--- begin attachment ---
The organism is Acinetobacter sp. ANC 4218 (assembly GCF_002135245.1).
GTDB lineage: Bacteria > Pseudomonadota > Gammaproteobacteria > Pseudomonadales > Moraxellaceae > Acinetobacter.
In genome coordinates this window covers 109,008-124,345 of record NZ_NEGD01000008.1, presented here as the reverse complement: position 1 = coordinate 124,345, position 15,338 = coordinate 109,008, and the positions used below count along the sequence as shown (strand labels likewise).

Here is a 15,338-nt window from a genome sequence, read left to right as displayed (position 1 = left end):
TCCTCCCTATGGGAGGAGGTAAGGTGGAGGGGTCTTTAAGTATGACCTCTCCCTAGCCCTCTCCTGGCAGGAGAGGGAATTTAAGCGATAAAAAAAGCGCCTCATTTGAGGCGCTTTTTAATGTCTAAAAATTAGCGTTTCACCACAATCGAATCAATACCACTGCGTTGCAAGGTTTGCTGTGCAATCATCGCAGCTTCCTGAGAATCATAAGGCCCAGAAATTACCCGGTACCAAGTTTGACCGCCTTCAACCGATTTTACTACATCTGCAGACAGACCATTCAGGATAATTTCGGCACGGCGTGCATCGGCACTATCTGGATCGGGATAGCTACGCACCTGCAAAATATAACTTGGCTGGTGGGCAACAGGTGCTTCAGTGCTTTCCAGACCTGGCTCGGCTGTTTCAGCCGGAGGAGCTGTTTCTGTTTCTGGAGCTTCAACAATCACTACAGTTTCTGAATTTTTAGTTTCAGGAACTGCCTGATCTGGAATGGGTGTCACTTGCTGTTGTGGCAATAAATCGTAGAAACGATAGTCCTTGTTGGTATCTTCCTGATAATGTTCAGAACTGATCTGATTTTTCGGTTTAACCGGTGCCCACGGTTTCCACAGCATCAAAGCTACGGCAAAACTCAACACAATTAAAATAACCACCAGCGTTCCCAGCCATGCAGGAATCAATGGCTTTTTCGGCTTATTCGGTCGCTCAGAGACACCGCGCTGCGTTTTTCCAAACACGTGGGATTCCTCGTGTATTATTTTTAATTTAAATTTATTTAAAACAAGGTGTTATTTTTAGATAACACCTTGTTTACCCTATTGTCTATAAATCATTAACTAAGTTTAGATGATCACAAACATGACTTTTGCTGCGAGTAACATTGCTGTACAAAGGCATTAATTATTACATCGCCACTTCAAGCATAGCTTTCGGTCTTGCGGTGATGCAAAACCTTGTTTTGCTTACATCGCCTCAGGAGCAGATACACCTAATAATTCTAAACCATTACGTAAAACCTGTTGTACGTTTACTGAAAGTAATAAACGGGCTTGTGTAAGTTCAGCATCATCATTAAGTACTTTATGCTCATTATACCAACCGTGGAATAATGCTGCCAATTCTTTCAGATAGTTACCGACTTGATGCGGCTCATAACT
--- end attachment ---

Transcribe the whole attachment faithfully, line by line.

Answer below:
The organism is Acinetobacter sp. ANC 4218 (assembly GCF_002135245.1).
GTDB lineage: Bacteria > Pseudomonadota > Gammaproteobacteria > Pseudomonadales > Moraxellaceae > Acinetobacter.
In genome coordinates this window covers 109,008-124,345 of record NZ_NEGD01000008.1, presented here as the reverse complement: position 1 = coordinate 124,345, position 15,338 = coordinate 109,008, and the positions used below count along the sequence as shown (strand labels likewise).

Here is a 15,338-nt window from a genome sequence, read left to right as displayed (position 1 = left end):
TCCTCCCTATGGGAGGAGGTAAGGTGGAGGGGTCTTTAAGTATGACCTCTCCCTAGCCCTCTCCTGGCAGGAGAGGGAATTTAAGCGATAAAAAAAGCGCCTCATTTGAGGCGCTTTTTAATGTCTAAAAATTAGCGTTTCACCACAATCGAATCAATACCACTGCGTTGCAAGGTTTGCTGTGCAATCATCGCAGCTTCCTGAGAATCATAAGGCCCAGAAATTACCCGGTACCAAGTTTGACCGCCTTCAACCGATTTTACTACATCTGCAGACAGACCATTCAGGATAATTTCGGCACGGCGTGCATCGGCACTATCTGGATCGGGATAGCTACGCACCTGCAAAATATAACTTGGCTGGTGGGCAACAGGTGCTTCAGTGCTTTCCAGACCTGGCTCGGCTGTTTCAGCCGGAGGAGCTGTTTCTGTTTCTGGAGCTTCAACAATCACTACAGTTTCTGAATTTTTAGTTTCAGGAACTGCCTGATCTGGAATGGGTGTCACTTGCTGTTGTGGCAATAAATCGTAGAAACGATAGTCCTTGTTGGTATCTTCCTGATAATGTTCAGAACTGATCTGATTTTTCGGTTTAACCGGTGCCCACGGTTTCCACAGCATCAAAGCTACGGCAAAACTCAACACAATTAAAATAACCACCAGCGTTCCCAGCCATGCAGGAATCAATGGCTTTTTCGGCTTATTCGGTCGCTCAGAGACACCGCGCTGCGTTTTTCCAAACACGTGGGATTCCTCGTGTATTATTTTTAATTTAAATTTATTTAAAACAAGGTGTTATTTTTAGATAACACCTTGTTTACCCTATTGTCTATAAATCATTAACTAAGTTTAGATGATCACAAACATGACTTTTGCTGCGAGTAACATTGCTGTACAAAGGCATTAATTATTACATCGCCACTTCAAGCATAGCTTTCGGTCTTGCGGTGATGCAAAACCTTGTTTTGCTTACATCGCCTCAGGAGCAGATACACCTAATAATTCTAAACCATTACGTAAAACCTGTTGTACGTTTACTGAAAGTAATAAACGGGCTTGTGTAAGTTCAGCATCATCATTAAGTACTTTATGCTCATTATACCAACCGTGGAATAATGCTGCCAATTCTTTCAGATAGTTACCGACTTGATGCGGCTCATAACT